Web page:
Nick: I was looking into this, and there was this artist who did a - I guess - installation where she would go on the subway, and she would purposefully fall asleep on people. She described the space between her and the next person as sculptural material.
Nick: "The space between us," was sculptural material that she was shaping.
Leah: I feel like that's the same person who tells you that you're using a straw when they drive a classic Jeep.
Nick: [Laughing] So, she did this whole thing where she did this, and then she had some friends sit in the seats across to film this. Most people were kind of not into it, but then there were people that just let her sleep, and it was actually very nice. She did a TED Talk about this, and the audience was like, "Aww," when, like, you let somebody sleep.
Leah: Sometimes, people just look like they need to sleep so bad, and I think, why not?
Nick: Yeah. So, I think it's your call if you want to allow it or not. I think you're within your rights if you want to jostle them, or I think you can tap them on the shoulder and be like, "Excuse me." I think that's okay.
Leah: Yeah, I think you're totally within your right to tap them.
Leah: I just do a jostle because I'm terrified of conflict. [Laughing]
Nick: Now, have you ever fallen asleep on the subway?
Leah: I wouldn't fall- I don't even fall asleep on planes.
Nick: Oh, God! Wow! Really?
Leah: I mean, falling asleep on a subway?
Nick: Okay. What do you think is going to happen on an airplane? You just want to be ready?
Leah: I want to be ready in case somebody needs me.
Nick: That's true. "Leah Bonnema, please land the plane."
Leah: "Please land the plane ..." and I'd be like, "I have stayed awake for this!"
Nick: Our next question is a voicemail, so let's listen to that now.
Caller: Hi, Nick, and Leah. I was wondering about a business situation I recently encountered where my company was trying to set up a phone call with a company from Japan, and while I was dealing with these other assistants in Japan, I noticed that my boss had called the first name with the prefix 'san' - S-A-N. I did the same because I thought that was the appropriate thing to do; but then, I noticed, sometimes, they didn't always address us back as 'san.' So, I was wondering if you could find out the answer for me, what to do? Whether you call someone 'san' or not? I have no idea, and I think I may have done the wrong thing. In fact, I'm pretty sure that I did. Thanks. Bye.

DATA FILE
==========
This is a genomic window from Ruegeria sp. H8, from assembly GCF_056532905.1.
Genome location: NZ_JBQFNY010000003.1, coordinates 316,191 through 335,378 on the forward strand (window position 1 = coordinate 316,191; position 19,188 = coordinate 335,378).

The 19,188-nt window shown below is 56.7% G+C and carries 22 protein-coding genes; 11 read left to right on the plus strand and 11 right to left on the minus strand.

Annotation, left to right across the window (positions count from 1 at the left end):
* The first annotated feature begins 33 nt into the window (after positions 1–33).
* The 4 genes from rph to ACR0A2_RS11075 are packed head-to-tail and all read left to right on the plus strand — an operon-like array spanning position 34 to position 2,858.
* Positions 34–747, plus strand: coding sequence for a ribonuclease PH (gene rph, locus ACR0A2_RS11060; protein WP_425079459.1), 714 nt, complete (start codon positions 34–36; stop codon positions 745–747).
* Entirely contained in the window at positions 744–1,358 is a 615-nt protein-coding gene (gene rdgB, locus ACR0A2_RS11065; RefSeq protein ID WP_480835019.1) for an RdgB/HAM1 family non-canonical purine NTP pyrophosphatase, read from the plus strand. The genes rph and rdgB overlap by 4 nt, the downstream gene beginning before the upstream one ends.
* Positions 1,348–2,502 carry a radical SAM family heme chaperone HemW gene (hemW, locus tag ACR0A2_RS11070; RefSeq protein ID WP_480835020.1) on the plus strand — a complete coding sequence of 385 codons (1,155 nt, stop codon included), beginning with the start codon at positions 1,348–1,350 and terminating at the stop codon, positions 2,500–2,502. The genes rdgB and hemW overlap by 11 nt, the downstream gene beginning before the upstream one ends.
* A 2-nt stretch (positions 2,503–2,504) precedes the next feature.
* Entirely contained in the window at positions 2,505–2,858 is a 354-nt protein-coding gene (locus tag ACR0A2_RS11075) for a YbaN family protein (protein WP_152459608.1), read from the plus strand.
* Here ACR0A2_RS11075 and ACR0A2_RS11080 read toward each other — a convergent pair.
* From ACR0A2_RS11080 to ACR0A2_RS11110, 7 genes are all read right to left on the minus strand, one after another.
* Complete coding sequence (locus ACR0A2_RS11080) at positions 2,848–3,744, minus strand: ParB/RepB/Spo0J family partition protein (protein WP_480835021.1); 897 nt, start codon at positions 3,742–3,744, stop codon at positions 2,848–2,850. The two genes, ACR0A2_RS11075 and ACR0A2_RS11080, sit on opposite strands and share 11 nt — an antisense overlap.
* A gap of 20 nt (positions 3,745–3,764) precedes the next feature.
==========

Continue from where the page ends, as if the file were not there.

Nick: So, Leah, what do you think?
Leah: I think, "Ugh, I can't wait for Nick to answer this question."
Nick: All right, Bonnema-san. So, "san" (さん), in general, is just 'Mr./Mrs.' It has no gender - you can use it for men and women. San is just sort of that nice, polite way of referring to people. So, they were referring to you guys as san in all these work emails because they were just being polite. You want to usually attach it, in a business context, to the last name because you're not on a first-name basis, but you can also attach it to a first name. If we're familiar, I could be like, "Oh, Leah-san ..." It's just polite. It's not necessarily adding extra respect. Japanese has different words for that, like sensei (先生) - people are probably familiar with - that's more like for a teacher or somebody who's achieved some sort of high level of expertise in something. There's a whole different set of words. As a foreigner, you are not expected to know the nuances of Japanese politeness, and etiquette, which is wonderful. They're actually very kind, I think, the Japanese-
Leah: But if you do it, would it come off as rude if you were just trying to be polite?
Nick: Oh, the Japanese are so, I think, forgiving to foreigners who do not understand their nuances. They're just happy that you make an effort, and they get that we don't get it. So, it's fine. I don't think you're necessarily going to come across as aggressive, if you don't use san, or use san in the wrong way. I think, for the most part, most Japanese people have enough experience with foreigners and know the deal. We don't know the degrees of bowing, different verb conjugations for different relationships ... It's very complicated, and we're never going to get it, so they're fine. But san is great. So, in this email, you can call them san, no problem. He indicated that they didn't always call you san. Either that's very pointed, and they're trying to make a statement or, more likely, they're just treating you, presumably, an American, and they're like, "Oh, well, we're just going to call you Mister."
Nick: "We're just going to do the thing that you do because we want to be respectful of yourculture." So, I think that's kind of the deal. But just remember, san is just a polite way of saying Mr./Mrs./Miss, and you can attach it to the first name or the last name, and you could just apply it to everybody, and it's probably fine, so don't be too worried about it.
Nick: Okay, great. Arigatou gozaimasu, and arigatou for all these great questions.
Leah: Yes, arigatou muchas!
Nick: Uh, arigatou gozaimasu ... Please send us your questions, and we will answer them. We love questions from around the world.
Leah: We really do!
Nick: So, if you are not in the United States, we are particularly curious to hear from you!
Leah: No, we're curious ... We don't want anybody to feel left out-
Nick: Nobody's left out, but if you are not in the United States, I want to know that you exist, so, yeah, send me an email; just be like, "Hey, greetings from Latvia," or wherever you are. Tell us about an etiquette thing in your culture. I'm very curious about etiquette around the world.
Leah: I love learning.
Nick: Because etiquette is very locally based.
Nick: Like New York etiquette is very different from California etiquette. So, it's all local-
Leah: Very different from Maine etiquette!